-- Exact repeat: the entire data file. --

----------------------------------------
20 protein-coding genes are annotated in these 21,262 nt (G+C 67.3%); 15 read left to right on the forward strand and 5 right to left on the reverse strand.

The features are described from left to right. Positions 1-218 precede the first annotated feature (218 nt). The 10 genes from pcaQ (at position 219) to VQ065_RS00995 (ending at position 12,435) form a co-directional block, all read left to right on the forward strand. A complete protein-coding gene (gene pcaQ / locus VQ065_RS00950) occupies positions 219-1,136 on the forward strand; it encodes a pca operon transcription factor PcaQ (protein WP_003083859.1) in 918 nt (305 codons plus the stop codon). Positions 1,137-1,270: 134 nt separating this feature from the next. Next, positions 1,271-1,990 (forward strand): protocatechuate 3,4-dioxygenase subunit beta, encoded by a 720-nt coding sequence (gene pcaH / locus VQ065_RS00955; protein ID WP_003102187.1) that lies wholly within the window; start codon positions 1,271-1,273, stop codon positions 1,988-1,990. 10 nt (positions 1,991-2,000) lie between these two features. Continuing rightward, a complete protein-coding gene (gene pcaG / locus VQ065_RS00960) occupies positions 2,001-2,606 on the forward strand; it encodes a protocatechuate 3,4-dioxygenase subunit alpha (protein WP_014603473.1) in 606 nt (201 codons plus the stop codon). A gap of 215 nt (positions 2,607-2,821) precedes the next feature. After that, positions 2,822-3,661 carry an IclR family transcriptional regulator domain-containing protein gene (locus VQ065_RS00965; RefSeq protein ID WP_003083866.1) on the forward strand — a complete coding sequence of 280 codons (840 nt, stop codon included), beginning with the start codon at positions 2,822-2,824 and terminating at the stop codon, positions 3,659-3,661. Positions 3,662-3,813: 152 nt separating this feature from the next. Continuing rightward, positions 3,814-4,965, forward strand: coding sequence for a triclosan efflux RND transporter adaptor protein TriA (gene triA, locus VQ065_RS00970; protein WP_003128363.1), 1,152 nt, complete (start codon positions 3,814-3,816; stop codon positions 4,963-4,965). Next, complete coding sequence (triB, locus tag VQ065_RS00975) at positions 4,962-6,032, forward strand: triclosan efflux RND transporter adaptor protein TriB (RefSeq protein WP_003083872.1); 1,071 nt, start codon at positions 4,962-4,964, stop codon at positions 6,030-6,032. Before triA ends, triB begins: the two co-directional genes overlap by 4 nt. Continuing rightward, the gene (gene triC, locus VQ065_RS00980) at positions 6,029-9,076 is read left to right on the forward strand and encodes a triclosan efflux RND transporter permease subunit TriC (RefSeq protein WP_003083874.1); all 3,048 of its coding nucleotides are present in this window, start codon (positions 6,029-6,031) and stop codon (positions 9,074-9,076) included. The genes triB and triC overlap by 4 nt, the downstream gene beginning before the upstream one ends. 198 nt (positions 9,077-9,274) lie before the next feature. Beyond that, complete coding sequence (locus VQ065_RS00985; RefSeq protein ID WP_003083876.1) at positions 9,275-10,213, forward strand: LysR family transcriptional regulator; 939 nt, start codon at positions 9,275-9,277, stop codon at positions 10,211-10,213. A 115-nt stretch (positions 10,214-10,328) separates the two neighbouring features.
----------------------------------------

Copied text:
20 protein-coding genes are annotated in these 21,262 nt (G+C 67.3%); 15 read left to right on the forward strand and 5 right to left on the reverse strand.

The features are described from left to right. Positions 1-218 precede the first annotated feature (218 nt). The 10 genes from pcaQ (at position 219) to VQ065_RS00995 (ending at position 12,435) form a co-directional block, all read left to right on the forward strand. A complete protein-coding gene (gene pcaQ / locus VQ065_RS00950) occupies positions 219-1,136 on the forward strand; it encodes a pca operon transcription factor PcaQ (protein WP_003083859.1) in 918 nt (305 codons plus the stop codon). Positions 1,137-1,270: 134 nt separating this feature from the next. Next, positions 1,271-1,990 (forward strand): protocatechuate 3,4-dioxygenase subunit beta, encoded by a 720-nt coding sequence (gene pcaH / locus VQ065_RS00955; protein ID WP_003102187.1) that lies wholly within the window; start codon positions 1,271-1,273, stop codon positions 1,988-1,990. 10 nt (positions 1,991-2,000) lie between these two features. Continuing rightward, a complete protein-coding gene (gene pcaG / locus VQ065_RS00960) occupies positions 2,001-2,606 on the forward strand; it encodes a protocatechuate 3,4-dioxygenase subunit alpha (protein WP_014603473.1) in 606 nt (201 codons plus the stop codon). A gap of 215 nt (positions 2,607-2,821) precedes the next feature. After that, positions 2,822-3,661 carry an IclR family transcriptional regulator domain-containing protein gene (locus VQ065_RS00965; RefSeq protein ID WP_003083866.1) on the forward strand — a complete coding sequence of 280 codons (840 nt, stop codon included), beginning with the start codon at positions 2,822-2,824 and terminating at the stop codon, positions 3,659-3,661. Positions 3,662-3,813: 152 nt separating this feature from the next. Continuing rightward, positions 3,814-4,965, forward strand: coding sequence for a triclosan efflux RND transporter adaptor protein TriA (gene triA, locus VQ065_RS00970; protein WP_003128363.1), 1,152 nt, complete (start codon positions 3,814-3,816; stop codon positions 4,963-4,965). Next, complete coding sequence (triB, locus tag VQ065_RS00975) at positions 4,962-6,032, forward strand: triclosan efflux RND transporter adaptor protein TriB (RefSeq protein WP_003083872.1); 1,071 nt, start codon at positions 4,962-4,964, stop codon at positions 6,030-6,032. Before triA ends, triB begins: the two co-directional genes overlap by 4 nt. Continuing rightward, the gene (gene triC, locus VQ065_RS00980) at positions 6,029-9,076 is read left to right on the forward strand and encodes a triclosan efflux RND transporter permease subunit TriC (RefSeq protein WP_003083874.1); all 3,048 of its coding nucleotides are present in this window, start codon (positions 6,029-6,031) and stop codon (positions 9,074-9,076) included. The genes triB and triC overlap by 4 nt, the downstream gene beginning before the upstream one ends. 198 nt (positions 9,077-9,274) lie before the next feature. Beyond that, complete coding sequence (locus VQ065_RS00985; RefSeq protein ID WP_003083876.1) at positions 9,275-10,213, forward strand: LysR family transcriptional regulator; 939 nt, start codon at positions 9,275-9,277, stop codon at positions 10,211-10,213. A 115-nt stretch (positions 10,214-10,328) separates the two neighbouring features.